3 Healthy Potato Pairs to Keep Blood Sugar in Check (3:48)
If you’ve ever downed a bag of chips, but found yourself heading back into the kitchen an hour later in search of a snack, there’s actually an explanation. Certain foods, especially simple and refined carbohydrates like cookies, can actually cause your blood sugar levels to spike quickly so a lot of insulin is released, then your blood sugar levels drop, or crash. “When your blood sugar drops, you get hungry,” says dietitian Caron Sharp, RD, of Colleton Medical Center in Walterboro South Carolina. A drop in blood sugar is just one of the causes of hunger.
We talked to Sharp to find out what foods may not be so satisfying and what you should eat instead.
You may already know which foods normally leave you feeling unfulfilled, but do you know why? Here are the foods that may leave you begging for more:
Carbohydrates are essential for fueling both your brain and muscles, but not all carbs are created equal. Simple carbs are sugars like fructose and glucose that may not fill you up for long. “Simple carbs, like cake and cookies, cause the pancreas to produce more insulin and in the process, the blood sugar lowers, which makes us hungry.”
Sharp says she tells a lot of diabetics to limit these concentrated forms of sugars and sweets. She says sugary fruit juices and sodas are the worst. “Anything that has a lot of refined, concentrated sugars or high fructose corn syrup is a no-no.” In terms of a well-balanced diet, if you’re going to have small amounts of food with sugar or sweeteners, it’s okay — just make sure you’re substituting them for other carbs.
On the other hand, complex carbs like whole grain rice and breads are rich in fiber, which keep you fuller, longer, and are also good sources of B vitamins and minerals.
How to stay fuller, longer
You don’t always have to skip out on a piece of birthday cake, but you’ll probably notice that sticking with healthy eating habits a majority of the time can keep you satisfied, and help you maintain a healthy weight. Here are some easy ways to get started:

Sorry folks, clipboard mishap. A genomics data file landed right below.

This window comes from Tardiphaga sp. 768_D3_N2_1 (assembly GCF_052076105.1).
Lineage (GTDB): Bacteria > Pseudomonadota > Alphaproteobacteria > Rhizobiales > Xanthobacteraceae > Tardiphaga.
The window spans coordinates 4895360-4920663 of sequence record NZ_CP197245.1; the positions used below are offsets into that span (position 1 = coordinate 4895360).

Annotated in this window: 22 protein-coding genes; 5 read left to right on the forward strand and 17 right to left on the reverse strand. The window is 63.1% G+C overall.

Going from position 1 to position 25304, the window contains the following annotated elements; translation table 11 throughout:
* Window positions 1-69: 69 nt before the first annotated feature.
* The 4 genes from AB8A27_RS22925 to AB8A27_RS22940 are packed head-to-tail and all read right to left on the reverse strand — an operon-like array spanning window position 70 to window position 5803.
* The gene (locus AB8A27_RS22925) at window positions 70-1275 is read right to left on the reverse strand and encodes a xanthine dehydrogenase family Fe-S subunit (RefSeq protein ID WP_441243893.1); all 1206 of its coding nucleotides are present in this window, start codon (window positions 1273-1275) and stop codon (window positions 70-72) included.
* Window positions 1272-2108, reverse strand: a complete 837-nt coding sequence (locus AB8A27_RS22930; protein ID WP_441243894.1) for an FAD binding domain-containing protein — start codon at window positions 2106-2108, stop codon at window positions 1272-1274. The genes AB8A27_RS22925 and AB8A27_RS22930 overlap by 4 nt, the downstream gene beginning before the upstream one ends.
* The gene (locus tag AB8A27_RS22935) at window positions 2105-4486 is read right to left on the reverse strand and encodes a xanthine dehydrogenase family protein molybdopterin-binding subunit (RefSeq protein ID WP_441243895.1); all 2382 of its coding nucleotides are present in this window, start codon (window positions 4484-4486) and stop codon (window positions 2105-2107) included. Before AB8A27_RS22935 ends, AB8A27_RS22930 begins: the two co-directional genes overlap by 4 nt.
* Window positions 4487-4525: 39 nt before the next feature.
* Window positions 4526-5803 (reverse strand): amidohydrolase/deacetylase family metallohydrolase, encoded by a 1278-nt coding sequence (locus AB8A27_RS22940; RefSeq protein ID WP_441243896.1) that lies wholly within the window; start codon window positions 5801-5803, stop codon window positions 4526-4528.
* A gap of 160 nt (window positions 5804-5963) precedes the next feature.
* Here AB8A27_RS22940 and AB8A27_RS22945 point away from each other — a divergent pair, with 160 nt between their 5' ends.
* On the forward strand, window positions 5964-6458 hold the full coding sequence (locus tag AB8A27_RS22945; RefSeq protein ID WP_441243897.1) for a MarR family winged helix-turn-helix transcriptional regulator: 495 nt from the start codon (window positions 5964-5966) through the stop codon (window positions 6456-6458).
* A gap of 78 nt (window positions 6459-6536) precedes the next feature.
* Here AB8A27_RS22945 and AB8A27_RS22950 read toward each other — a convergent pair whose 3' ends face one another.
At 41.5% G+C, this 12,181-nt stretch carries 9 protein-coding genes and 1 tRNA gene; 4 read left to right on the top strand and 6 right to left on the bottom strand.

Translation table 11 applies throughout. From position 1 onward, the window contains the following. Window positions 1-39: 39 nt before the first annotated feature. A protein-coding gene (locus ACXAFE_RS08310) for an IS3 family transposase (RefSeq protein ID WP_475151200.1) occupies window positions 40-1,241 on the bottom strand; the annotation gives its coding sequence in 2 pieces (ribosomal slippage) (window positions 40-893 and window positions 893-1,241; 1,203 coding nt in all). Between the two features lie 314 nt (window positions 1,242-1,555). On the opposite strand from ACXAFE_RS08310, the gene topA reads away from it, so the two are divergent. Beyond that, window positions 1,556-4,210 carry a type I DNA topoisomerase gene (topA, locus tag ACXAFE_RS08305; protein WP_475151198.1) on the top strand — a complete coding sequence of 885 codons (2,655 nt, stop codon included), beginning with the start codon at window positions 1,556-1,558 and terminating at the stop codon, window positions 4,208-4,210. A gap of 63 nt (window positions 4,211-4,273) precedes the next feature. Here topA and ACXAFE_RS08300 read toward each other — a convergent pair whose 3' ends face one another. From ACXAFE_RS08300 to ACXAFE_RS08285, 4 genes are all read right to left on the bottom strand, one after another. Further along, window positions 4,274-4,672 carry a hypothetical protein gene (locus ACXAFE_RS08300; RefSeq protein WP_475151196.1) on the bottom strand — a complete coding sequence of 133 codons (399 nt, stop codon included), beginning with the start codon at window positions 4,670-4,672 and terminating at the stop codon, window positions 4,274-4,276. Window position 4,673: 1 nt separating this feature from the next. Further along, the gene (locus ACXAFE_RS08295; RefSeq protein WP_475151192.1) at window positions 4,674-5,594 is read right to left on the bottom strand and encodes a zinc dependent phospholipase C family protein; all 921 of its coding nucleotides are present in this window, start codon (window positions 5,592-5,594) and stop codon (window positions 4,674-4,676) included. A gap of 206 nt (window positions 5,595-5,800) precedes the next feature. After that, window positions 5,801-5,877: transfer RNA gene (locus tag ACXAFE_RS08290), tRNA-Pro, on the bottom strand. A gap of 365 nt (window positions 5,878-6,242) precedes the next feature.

1. Eat a well-balanced diet: Sharp says the most important thing you can do to stay satisfied is to eat a well-balanced diet, full of fresh fruits and vegetables. A balanced meal includes whole grains, lean proteins like turkey and chicken, healthy fats like avocados and nuts, and low-fat dairy. Half of your plate should have veggies, one fourth should have protein foods such as lean meat, eggs, poultry, tofu, or fish, and one fourth should have grains, most of which should be whole grains.
When you reach for carbs, Sharp says whole grain breads, rice and oats have lots of fiber, which can actually slow the digestion of the carbohydrates so they don’t enter your bloodstream as quickly.
2. Eat smaller meals, more often: Noshing every three to four hours can help you maintain a healthy metabolism and can also help you maintain muscle mass. Small meals throughout the day can also keep you full so you don’t make unhealthy snacking choices because you’re famished.
Just make sure these well-balanced meals are light: you should feel full, but not stuffed. A good rule of thumb? Using a scale of 0 to 10 (0 is starving and 10 is full), shoot for 5 or 6. If you’re going to have crackers, for example, pair them with a protein since protein keeps you fuller, longer.